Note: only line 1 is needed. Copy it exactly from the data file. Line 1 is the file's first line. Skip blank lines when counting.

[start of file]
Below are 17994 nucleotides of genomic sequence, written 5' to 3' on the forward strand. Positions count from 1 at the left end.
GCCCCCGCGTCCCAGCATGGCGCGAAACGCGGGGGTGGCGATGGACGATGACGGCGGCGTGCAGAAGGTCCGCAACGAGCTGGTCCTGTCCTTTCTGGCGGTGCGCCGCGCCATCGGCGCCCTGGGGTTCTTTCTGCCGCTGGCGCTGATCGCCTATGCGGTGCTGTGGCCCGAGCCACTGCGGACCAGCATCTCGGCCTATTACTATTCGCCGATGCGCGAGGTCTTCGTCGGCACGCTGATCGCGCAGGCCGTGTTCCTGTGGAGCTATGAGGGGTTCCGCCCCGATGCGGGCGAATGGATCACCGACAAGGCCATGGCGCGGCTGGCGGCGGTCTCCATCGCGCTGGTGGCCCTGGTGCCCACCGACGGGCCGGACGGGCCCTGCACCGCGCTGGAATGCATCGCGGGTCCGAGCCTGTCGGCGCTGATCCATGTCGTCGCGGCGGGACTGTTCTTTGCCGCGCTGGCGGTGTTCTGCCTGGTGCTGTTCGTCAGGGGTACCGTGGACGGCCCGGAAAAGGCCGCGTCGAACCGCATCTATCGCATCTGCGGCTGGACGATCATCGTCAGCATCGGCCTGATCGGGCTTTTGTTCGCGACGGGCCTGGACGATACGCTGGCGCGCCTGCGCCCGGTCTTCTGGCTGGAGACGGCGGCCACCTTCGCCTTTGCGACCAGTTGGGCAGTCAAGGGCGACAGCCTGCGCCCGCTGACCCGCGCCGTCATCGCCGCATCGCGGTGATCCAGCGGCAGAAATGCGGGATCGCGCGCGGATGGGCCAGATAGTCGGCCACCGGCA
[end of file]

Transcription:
Below are 17994 nucleotides of genomic sequence, written 5' to 3' on the forward strand. Positions count from 1 at the left end.